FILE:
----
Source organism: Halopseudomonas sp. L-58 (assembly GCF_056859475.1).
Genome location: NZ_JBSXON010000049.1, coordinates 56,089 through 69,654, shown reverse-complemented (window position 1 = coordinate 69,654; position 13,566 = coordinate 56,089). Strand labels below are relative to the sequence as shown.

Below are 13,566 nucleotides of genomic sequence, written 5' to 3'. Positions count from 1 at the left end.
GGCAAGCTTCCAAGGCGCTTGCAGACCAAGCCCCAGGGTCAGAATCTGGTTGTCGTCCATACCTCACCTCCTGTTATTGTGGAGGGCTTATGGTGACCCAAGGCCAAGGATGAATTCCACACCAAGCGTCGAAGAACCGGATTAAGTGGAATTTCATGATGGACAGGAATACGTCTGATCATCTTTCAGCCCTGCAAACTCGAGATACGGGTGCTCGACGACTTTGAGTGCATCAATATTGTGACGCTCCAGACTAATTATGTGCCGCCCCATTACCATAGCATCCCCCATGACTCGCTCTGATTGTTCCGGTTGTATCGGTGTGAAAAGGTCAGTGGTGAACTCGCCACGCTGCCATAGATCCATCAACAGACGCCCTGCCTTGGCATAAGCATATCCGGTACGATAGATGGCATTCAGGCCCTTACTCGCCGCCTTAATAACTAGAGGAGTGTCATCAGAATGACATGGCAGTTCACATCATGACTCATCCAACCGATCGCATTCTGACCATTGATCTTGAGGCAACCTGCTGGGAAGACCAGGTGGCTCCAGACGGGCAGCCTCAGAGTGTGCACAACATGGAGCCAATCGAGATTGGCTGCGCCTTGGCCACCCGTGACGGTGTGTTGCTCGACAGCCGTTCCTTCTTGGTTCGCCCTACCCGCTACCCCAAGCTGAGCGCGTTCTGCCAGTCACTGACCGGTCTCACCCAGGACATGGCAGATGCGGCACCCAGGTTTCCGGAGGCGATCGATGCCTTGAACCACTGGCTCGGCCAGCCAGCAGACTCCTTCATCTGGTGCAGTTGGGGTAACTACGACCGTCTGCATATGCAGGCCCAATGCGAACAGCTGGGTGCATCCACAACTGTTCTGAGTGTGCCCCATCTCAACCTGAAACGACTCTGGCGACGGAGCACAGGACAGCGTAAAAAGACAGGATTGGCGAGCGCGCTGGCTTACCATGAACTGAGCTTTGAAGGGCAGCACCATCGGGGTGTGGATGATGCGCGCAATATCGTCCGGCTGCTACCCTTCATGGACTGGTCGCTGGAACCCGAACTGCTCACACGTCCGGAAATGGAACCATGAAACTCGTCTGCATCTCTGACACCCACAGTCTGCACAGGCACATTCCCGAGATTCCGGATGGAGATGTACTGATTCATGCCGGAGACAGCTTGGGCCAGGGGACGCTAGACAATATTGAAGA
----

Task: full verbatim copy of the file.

Source organism: Halopseudomonas sp. L-58 (assembly GCF_056859475.1).
Genome location: NZ_JBSXON010000049.1, coordinates 56,089 through 69,654, shown reverse-complemented (window position 1 = coordinate 69,654; position 13,566 = coordinate 56,089). Strand labels below are relative to the sequence as shown.

Below are 13,566 nucleotides of genomic sequence, written 5' to 3'. Positions count from 1 at the left end.
GGCAAGCTTCCAAGGCGCTTGCAGACCAAGCCCCAGGGTCAGAATCTGGTTGTCGTCCATACCTCACCTCCTGTTATTGTGGAGGGCTTATGGTGACCCAAGGCCAAGGATGAATTCCACACCAAGCGTCGAAGAACCGGATTAAGTGGAATTTCATGATGGACAGGAATACGTCTGATCATCTTTCAGCCCTGCAAACTCGAGATACGGGTGCTCGACGACTTTGAGTGCATCAATATTGTGACGCTCCAGACTAATTATGTGCCGCCCCATTACCATAGCATCCCCCATGACTCGCTCTGATTGTTCCGGTTGTATCGGTGTGAAAAGGTCAGTGGTGAACTCGCCACGCTGCCATAGATCCATCAACAGACGCCCTGCCTTGGCATAAGCATATCCGGTACGATAGATGGCATTCAGGCCCTTACTCGCCGCCTTAATAACTAGAGGAGTGTCATCAGAATGACATGGCAGTTCACATCATGACTCATCCAACCGATCGCATTCTGACCATTGATCTTGAGGCAACCTGCTGGGAAGACCAGGTGGCTCCAGACGGGCAGCCTCAGAGTGTGCACAACATGGAGCCAATCGAGATTGGCTGCGCCTTGGCCACCCGTGACGGTGTGTTGCTCGACAGCCGTTCCTTCTTGGTTCGCCCTACCCGCTACCCCAAGCTGAGCGCGTTCTGCCAGTCACTGACCGGTCTCACCCAGGACATGGCAGATGCGGCACCCAGGTTTCCGGAGGCGATCGATGCCTTGAACCACTGGCTCGGCCAGCCAGCAGACTCCTTCATCTGGTGCAGTTGGGGTAACTACGACCGTCTGCATATGCAGGCCCAATGCGAACAGCTGGGTGCATCCACAACTGTTCTGAGTGTGCCCCATCTCAACCTGAAACGACTCTGGCGACGGAGCACAGGACAGCGTAAAAAGACAGGATTGGCGAGCGCGCTGGCTTACCATGAACTGAGCTTTGAAGGGCAGCACCATCGGGGTGTGGATGATGCGCGCAATATCGTCCGGCTGCTACCCTTCATGGACTGGTCGCTGGAACCCGAACTGCTCACACGTCCGGAAATGGAACCATGAAACTCGTCTGCATCTCTGACACCCACAGTCTGCACAGGCACATTCCCGAGATTCCGGATGGAGATGTACTGATTCATGCCGGAGACAGCTTGGGCCAGGGGACGCTAGACAATATTGAAGA